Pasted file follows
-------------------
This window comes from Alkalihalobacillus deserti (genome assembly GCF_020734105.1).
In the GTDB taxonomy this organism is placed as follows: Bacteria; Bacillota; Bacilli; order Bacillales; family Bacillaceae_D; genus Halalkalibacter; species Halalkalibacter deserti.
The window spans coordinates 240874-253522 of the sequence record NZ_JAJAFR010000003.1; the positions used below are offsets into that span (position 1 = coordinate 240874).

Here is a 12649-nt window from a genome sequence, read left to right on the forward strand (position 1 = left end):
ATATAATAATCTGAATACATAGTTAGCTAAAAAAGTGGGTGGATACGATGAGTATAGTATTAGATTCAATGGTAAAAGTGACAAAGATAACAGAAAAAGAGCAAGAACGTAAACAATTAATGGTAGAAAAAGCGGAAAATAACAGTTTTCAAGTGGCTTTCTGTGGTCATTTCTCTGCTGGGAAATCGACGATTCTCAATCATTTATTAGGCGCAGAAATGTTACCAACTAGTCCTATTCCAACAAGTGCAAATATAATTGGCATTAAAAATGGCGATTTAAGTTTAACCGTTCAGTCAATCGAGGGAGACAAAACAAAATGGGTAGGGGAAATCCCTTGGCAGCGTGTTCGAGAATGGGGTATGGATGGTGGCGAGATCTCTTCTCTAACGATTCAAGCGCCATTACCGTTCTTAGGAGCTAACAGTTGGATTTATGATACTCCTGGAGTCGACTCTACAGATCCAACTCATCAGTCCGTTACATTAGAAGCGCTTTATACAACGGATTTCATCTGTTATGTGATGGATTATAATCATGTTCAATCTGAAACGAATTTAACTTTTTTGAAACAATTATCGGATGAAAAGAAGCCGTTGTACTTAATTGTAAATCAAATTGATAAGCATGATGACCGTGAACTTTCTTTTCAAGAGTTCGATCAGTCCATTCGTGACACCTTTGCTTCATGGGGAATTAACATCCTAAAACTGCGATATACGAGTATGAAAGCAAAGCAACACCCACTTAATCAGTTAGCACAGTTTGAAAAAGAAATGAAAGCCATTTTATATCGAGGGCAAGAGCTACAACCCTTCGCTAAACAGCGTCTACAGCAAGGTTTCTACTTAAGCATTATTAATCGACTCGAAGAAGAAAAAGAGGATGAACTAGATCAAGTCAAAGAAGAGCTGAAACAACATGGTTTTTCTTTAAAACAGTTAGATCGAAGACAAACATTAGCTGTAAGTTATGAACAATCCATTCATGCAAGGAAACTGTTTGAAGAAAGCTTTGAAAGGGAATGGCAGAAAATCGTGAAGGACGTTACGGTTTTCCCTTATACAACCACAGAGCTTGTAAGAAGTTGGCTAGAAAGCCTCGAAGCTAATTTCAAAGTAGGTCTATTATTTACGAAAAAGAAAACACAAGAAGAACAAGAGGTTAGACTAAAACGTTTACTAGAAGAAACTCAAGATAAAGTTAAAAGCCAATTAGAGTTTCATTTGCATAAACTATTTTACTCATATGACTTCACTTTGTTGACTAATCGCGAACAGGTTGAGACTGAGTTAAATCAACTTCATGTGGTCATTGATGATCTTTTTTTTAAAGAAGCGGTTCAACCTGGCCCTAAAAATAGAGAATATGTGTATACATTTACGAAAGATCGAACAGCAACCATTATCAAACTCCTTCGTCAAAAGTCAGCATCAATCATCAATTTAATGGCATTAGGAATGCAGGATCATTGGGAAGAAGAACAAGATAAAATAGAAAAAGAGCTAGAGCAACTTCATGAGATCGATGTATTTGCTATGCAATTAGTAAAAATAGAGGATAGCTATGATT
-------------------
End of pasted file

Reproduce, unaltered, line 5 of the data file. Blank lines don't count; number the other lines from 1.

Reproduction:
ATATAATAATCTGAATACATAGTTAGCTAAAAAAGTGGGTGGATACGATGAGTATAGTATTAGATTCAATGGTAAAAGTGACAAAGATAACAGAAAAAGAGCAAGAACGTAAACAATTAATGGTAGAAAAAGCGGAAAATAACAGTTTTCAAGTGGCTTTCTGTGGTCATTTCTCTGCTGGGAAATCGACGATTCTCAATCATTTATTAGGCGCAGAAATGTTACCAACTAGTCCTATTCCAACAAGTGCAAATATAATTGGCATTAAAAATGGCGATTTAAGTTTAACCGTTCAGTCAATCGAGGGAGACAAAACAAAATGGGTAGGGGAAATCCCTTGGCAGCGTGTTCGAGAATGGGGTATGGATGGTGGCGAGATCTCTTCTCTAACGATTCAAGCGCCATTACCGTTCTTAGGAGCTAACAGTTGGATTTATGATACTCCTGGAGTCGACTCTACAGATCCAACTCATCAGTCCGTTACATTAGAAGCGCTTTATACAACGGATTTCATCTGTTATGTGATGGATTATAATCATGTTCAATCTGAAACGAATTTAACTTTTTTGAAACAATTATCGGATGAAAAGAAGCCGTTGTACTTAATTGTAAATCAAATTGATAAGCATGATGACCGTGAACTTTCTTTTCAAGAGTTCGATCAGTCCATTCGTGACACCTTTGCTTCATGGGGAATTAACATCCTAAAACTGCGATATACGAGTATGAAAGCAAAGCAACACCCACTTAATCAGTTAGCACAGTTTGAAAAAGAAATGAAAGCCATTTTATATCGAGGGCAAGAGCTACAACCCTTCGCTAAACAGCGTCTACAGCAAGGTTTCTACTTAAGCATTATTAATCGACTCGAAGAAGAAAAAGAGGATGAACTAGATCAAGTCAAAGAAGAGCTGAAACAACATGGTTTTTCTTTAAAACAGTTAGATCGAAGACAAACATTAGCTGTAAGTTATGAACAATCCATTCATGCAAGGAAACTGTTTGAAGAAAGCTTTGAAAGGGAATGGCAGAAAATCGTGAAGGACGTTACGGTTTTCCCTTATACAACCACAGAGCTTGTAAGAAGTTGGCTAGAAAGCCTCGAAGCTAATTTCAAAGTAGGTCTATTATTTACGAAAAAGAAAACACAAGAAGAACAAGAGGTTAGACTAAAACGTTTACTAGAAGAAACTCAAGATAAAGTTAAAAGCCAATTAGAGTTTCATTTGCATAAACTATTTTACTCATATGACTTCACTTTGTTGACTAATCGCGAACAGGTTGAGACTGAGTTAAATCAACTTCATGTGGTCATTGATGATCTTTTTTTTAAAGAAGCGGTTCAACCTGGCCCTAAAAATAGAGAATATGTGTATACATTTACGAAAGATCGAACAGCAACCATTATCAAACTCCTTCGTCAAAAGTCAGCATCAATCATCAATTTAATGGCATTAGGAATGCAGGATCATTGGGAAGAAGAACAAGATAAAATAGAAAAAGAGCTAGAGCAACTTCATGAGATCGATGTATTTGCTATGCAATTAGTAAAAATAGAGGATAGCTATGATT